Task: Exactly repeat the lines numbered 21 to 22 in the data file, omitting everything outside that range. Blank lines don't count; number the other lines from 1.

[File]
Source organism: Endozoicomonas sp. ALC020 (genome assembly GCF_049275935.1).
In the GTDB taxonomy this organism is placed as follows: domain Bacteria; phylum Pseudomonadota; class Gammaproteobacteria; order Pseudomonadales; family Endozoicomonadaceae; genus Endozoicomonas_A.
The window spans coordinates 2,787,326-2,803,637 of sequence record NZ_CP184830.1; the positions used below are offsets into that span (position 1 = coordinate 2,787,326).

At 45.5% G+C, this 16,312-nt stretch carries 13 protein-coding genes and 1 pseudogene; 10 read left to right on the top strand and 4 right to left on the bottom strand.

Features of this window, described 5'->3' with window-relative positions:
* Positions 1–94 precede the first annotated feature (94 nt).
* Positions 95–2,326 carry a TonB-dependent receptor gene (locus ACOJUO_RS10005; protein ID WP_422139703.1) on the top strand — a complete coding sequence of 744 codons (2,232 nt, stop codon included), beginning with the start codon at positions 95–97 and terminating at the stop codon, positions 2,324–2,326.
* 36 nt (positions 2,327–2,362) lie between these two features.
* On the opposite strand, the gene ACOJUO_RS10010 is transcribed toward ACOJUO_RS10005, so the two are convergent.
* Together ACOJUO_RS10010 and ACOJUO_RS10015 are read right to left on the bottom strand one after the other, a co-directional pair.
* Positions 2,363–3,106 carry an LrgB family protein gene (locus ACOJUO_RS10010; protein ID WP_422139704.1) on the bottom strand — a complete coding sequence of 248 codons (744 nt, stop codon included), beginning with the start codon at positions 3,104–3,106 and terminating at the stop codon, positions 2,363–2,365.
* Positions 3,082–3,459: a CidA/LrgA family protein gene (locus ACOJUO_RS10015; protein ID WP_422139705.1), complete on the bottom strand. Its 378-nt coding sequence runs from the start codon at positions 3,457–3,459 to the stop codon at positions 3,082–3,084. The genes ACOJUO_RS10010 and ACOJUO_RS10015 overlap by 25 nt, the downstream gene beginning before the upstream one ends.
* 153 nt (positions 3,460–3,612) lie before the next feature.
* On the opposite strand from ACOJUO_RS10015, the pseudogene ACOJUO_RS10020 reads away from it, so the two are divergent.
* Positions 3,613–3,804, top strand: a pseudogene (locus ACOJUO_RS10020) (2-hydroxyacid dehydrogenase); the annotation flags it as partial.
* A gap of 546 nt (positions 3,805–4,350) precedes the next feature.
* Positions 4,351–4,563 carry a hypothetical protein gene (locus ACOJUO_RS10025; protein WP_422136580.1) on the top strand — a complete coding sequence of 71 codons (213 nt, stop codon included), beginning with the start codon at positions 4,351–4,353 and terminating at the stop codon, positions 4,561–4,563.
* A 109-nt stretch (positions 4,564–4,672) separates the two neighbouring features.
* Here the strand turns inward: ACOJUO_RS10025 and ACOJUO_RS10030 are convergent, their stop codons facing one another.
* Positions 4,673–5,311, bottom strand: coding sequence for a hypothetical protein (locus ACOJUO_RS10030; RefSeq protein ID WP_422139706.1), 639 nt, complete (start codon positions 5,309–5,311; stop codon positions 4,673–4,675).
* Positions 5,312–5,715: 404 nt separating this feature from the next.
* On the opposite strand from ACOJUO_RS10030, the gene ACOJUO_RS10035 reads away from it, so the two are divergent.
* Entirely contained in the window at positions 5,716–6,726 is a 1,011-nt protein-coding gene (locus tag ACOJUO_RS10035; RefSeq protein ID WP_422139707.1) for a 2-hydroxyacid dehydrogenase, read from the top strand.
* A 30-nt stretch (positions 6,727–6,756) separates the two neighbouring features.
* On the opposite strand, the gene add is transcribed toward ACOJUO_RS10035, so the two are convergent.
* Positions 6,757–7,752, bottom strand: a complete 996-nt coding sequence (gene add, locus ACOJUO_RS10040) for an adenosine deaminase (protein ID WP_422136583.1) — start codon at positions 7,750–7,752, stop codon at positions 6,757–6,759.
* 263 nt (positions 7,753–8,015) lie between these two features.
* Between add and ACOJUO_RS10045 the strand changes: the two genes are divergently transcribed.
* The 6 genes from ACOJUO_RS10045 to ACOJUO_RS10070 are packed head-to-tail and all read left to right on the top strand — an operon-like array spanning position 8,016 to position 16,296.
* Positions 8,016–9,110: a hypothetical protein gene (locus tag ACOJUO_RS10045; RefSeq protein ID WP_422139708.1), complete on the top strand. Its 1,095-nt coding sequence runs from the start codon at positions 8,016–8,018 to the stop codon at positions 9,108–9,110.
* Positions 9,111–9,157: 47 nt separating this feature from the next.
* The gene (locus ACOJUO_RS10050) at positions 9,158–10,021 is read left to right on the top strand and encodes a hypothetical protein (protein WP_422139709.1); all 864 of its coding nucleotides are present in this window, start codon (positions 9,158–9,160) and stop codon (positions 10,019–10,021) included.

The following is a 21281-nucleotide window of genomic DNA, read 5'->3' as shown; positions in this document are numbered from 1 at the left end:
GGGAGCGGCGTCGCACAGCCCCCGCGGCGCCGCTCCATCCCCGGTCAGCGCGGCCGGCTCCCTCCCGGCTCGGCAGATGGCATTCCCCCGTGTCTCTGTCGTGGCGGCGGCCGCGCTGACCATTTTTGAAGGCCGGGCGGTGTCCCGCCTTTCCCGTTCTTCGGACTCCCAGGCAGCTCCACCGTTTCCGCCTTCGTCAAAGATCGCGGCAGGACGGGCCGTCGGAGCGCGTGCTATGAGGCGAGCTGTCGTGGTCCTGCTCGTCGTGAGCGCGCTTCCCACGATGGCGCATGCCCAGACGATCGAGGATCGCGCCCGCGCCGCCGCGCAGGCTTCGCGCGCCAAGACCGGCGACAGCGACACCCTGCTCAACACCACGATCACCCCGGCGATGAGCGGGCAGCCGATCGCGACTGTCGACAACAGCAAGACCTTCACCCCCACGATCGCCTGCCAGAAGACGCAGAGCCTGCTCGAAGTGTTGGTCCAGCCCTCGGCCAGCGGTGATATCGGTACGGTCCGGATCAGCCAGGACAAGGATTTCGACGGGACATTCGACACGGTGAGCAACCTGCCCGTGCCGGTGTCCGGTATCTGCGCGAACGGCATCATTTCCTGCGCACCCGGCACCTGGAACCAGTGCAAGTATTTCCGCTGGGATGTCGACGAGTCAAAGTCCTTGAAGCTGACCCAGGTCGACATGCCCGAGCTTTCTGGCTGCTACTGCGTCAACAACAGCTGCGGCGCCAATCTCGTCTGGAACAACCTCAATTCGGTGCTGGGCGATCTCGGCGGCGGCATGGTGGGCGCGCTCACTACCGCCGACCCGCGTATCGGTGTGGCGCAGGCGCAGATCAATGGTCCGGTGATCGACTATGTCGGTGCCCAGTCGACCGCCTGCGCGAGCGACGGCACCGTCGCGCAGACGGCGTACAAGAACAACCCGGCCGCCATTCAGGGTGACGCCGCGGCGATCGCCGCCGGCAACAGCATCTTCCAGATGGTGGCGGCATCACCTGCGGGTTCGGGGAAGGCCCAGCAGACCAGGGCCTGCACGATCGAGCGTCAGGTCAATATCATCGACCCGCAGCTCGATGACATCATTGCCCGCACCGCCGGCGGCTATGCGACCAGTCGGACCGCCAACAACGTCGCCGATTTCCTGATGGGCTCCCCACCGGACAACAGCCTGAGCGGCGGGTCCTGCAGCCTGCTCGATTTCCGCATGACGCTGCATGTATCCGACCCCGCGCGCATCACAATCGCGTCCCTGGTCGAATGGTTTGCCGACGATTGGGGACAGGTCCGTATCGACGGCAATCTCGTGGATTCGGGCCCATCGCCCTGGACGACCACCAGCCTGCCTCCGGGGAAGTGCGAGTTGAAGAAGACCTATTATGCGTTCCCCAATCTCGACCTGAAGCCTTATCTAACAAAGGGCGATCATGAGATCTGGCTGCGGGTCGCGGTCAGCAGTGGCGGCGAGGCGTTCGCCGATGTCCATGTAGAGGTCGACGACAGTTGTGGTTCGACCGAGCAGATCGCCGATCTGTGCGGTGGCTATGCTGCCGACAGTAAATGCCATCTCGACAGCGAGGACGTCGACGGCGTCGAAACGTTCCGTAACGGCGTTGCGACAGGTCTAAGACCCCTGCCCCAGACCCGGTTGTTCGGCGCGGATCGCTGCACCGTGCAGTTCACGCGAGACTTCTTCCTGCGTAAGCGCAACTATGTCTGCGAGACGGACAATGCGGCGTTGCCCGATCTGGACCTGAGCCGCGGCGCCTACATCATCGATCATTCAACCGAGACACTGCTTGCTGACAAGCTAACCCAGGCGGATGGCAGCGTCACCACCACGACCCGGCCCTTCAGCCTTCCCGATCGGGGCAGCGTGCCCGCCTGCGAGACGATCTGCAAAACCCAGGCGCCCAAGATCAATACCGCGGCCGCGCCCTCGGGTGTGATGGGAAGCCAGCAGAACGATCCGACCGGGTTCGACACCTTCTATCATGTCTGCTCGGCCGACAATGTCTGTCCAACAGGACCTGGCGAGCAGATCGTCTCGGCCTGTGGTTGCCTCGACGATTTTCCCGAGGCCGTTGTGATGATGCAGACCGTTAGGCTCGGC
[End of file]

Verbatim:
* Positions 5,312–5,715: 404 nt separating this feature from the next.
* On the opposite strand from ACOJUO_RS10030, the gene ACOJUO_RS10035 reads away from it, so the two are divergent.